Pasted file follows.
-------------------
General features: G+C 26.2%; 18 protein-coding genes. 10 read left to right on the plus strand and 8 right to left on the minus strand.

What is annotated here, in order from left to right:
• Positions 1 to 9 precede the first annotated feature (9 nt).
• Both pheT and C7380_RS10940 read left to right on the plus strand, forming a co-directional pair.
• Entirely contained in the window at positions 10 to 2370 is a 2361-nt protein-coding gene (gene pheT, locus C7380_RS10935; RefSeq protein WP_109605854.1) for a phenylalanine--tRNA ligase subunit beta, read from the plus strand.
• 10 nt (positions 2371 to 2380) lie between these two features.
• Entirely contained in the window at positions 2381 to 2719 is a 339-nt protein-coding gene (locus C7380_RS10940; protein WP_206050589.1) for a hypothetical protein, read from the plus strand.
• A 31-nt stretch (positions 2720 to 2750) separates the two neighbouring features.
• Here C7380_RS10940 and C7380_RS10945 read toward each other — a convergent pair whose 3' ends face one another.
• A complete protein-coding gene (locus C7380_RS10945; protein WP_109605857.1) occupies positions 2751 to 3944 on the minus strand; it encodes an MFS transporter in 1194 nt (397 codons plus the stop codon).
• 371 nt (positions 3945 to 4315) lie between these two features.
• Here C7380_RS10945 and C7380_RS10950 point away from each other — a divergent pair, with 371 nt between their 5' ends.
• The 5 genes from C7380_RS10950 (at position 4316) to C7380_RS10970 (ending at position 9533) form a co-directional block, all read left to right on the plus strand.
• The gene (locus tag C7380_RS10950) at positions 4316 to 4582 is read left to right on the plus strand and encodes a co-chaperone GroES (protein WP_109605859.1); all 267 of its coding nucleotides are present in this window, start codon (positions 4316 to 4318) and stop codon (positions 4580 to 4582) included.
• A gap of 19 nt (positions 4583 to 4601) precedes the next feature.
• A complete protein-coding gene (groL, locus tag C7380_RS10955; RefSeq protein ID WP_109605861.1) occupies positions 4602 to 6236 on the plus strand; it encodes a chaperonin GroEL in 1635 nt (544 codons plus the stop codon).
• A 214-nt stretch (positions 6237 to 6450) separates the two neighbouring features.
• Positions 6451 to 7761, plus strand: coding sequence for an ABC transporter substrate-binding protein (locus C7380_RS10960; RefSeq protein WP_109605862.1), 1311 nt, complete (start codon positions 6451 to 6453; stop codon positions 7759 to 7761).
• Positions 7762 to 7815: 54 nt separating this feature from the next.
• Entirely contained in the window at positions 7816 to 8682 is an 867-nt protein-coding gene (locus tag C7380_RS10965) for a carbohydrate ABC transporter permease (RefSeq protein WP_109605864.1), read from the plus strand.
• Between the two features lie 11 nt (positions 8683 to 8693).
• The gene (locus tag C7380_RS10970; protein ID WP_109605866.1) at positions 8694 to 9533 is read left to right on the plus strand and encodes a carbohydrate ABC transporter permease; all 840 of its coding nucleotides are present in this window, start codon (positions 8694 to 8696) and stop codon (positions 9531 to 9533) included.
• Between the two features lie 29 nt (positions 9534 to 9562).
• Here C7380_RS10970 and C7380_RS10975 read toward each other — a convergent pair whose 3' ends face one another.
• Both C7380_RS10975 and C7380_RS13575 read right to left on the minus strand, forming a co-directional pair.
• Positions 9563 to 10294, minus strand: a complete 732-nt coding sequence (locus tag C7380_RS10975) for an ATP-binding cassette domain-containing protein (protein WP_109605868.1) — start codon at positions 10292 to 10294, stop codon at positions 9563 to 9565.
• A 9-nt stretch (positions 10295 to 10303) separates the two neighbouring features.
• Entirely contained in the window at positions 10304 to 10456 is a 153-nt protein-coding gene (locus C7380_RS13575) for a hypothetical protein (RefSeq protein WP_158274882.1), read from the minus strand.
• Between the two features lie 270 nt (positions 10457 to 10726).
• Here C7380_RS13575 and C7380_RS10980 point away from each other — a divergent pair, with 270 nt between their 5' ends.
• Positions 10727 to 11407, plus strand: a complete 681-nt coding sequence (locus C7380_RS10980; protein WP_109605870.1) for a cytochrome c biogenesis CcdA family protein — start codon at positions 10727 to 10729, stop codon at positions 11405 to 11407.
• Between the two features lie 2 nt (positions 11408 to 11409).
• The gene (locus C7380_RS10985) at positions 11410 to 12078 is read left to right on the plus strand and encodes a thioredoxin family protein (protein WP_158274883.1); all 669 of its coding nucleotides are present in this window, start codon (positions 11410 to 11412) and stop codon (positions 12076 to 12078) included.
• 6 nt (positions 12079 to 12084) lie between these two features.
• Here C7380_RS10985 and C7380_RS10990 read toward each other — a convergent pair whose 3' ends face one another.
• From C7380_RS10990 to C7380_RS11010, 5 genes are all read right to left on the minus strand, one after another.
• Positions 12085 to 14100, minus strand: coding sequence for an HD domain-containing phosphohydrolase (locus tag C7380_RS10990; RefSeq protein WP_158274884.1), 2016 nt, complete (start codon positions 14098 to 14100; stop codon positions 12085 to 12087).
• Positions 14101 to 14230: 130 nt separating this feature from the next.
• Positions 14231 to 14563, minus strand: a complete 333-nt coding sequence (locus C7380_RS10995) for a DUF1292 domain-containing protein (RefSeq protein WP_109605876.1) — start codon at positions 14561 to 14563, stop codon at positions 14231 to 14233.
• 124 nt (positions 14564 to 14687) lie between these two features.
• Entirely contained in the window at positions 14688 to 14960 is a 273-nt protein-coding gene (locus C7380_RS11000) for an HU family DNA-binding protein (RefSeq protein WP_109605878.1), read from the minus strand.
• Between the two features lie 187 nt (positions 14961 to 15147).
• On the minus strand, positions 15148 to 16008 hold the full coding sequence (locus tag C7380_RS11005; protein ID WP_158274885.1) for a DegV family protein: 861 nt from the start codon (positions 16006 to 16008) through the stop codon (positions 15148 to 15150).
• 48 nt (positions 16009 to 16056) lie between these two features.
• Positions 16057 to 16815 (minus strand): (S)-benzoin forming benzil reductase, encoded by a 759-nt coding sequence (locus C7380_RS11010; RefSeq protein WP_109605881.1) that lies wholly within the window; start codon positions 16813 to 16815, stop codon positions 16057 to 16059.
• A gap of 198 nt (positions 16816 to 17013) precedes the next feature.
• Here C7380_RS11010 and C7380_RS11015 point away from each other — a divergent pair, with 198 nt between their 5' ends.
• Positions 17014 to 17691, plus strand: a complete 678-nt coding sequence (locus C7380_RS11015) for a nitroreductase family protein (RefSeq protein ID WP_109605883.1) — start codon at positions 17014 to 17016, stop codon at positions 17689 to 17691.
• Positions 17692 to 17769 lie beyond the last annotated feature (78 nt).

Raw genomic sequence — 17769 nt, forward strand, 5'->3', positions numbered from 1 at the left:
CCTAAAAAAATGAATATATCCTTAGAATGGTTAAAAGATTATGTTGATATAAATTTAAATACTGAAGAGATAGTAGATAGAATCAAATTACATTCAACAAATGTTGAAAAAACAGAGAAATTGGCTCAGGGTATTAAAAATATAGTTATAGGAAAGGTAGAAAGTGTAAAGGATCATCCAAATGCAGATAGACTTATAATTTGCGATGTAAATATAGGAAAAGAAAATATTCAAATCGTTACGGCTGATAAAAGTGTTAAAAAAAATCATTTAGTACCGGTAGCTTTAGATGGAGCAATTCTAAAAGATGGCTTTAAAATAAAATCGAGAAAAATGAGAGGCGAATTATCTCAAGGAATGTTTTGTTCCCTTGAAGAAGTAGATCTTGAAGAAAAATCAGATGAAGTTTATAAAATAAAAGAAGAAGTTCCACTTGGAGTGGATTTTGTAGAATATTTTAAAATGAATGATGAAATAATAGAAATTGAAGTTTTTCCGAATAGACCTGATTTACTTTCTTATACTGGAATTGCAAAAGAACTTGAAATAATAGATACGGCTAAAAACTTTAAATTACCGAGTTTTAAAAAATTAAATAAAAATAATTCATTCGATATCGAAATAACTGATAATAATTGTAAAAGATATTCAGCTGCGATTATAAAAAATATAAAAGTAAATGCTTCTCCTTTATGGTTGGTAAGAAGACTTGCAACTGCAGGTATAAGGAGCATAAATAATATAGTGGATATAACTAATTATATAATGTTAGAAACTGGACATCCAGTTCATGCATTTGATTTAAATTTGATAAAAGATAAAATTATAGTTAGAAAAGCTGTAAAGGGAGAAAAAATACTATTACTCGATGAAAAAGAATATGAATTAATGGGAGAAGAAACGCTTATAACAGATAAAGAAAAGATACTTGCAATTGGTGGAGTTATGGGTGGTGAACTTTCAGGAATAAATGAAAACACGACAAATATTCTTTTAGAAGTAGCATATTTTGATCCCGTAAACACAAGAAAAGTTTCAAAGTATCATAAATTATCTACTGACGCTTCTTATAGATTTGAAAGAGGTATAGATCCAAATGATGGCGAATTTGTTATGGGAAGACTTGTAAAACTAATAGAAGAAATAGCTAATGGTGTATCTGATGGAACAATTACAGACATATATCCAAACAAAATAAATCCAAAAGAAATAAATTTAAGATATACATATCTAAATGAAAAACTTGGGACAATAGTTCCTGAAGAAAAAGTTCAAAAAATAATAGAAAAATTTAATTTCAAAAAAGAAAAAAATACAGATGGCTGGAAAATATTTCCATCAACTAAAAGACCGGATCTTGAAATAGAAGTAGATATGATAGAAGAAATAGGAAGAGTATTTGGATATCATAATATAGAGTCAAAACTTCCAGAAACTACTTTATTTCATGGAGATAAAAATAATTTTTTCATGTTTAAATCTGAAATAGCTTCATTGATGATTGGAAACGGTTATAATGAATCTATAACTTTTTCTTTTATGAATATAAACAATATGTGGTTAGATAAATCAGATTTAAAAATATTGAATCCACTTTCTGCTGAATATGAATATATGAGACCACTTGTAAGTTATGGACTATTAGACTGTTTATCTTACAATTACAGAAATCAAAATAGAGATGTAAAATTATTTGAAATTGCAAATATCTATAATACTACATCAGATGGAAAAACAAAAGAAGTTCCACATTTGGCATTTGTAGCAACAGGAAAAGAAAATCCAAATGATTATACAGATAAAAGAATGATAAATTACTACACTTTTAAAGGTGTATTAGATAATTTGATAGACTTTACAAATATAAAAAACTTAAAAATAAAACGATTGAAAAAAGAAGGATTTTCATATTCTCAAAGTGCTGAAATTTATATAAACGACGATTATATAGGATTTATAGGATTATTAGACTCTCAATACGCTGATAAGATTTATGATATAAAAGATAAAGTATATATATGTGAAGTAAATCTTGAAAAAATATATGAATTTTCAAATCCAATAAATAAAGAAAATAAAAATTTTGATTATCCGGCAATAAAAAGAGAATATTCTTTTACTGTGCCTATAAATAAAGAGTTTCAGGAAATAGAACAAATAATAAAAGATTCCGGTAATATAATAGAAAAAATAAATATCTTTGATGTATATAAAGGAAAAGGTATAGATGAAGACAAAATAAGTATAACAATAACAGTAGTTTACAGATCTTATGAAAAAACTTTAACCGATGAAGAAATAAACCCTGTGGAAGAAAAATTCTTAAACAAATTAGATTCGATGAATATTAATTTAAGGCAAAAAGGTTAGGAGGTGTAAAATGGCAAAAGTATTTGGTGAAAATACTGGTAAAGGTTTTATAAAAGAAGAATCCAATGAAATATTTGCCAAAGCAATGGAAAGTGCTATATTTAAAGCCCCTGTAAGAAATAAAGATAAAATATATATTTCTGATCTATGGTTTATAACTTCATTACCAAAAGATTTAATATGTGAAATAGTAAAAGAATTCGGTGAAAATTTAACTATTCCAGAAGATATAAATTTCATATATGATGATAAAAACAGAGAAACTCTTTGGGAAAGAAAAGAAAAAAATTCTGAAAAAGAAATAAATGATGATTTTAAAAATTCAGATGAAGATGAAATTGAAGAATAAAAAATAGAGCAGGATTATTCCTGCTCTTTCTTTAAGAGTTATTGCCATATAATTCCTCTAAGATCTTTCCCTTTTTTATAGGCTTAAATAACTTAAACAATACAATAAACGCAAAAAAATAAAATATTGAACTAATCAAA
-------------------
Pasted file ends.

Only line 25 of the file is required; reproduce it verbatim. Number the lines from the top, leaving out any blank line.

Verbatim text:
• Both C7380_RS10975 and C7380_RS13575 read right to left on the minus strand, forming a co-directional pair.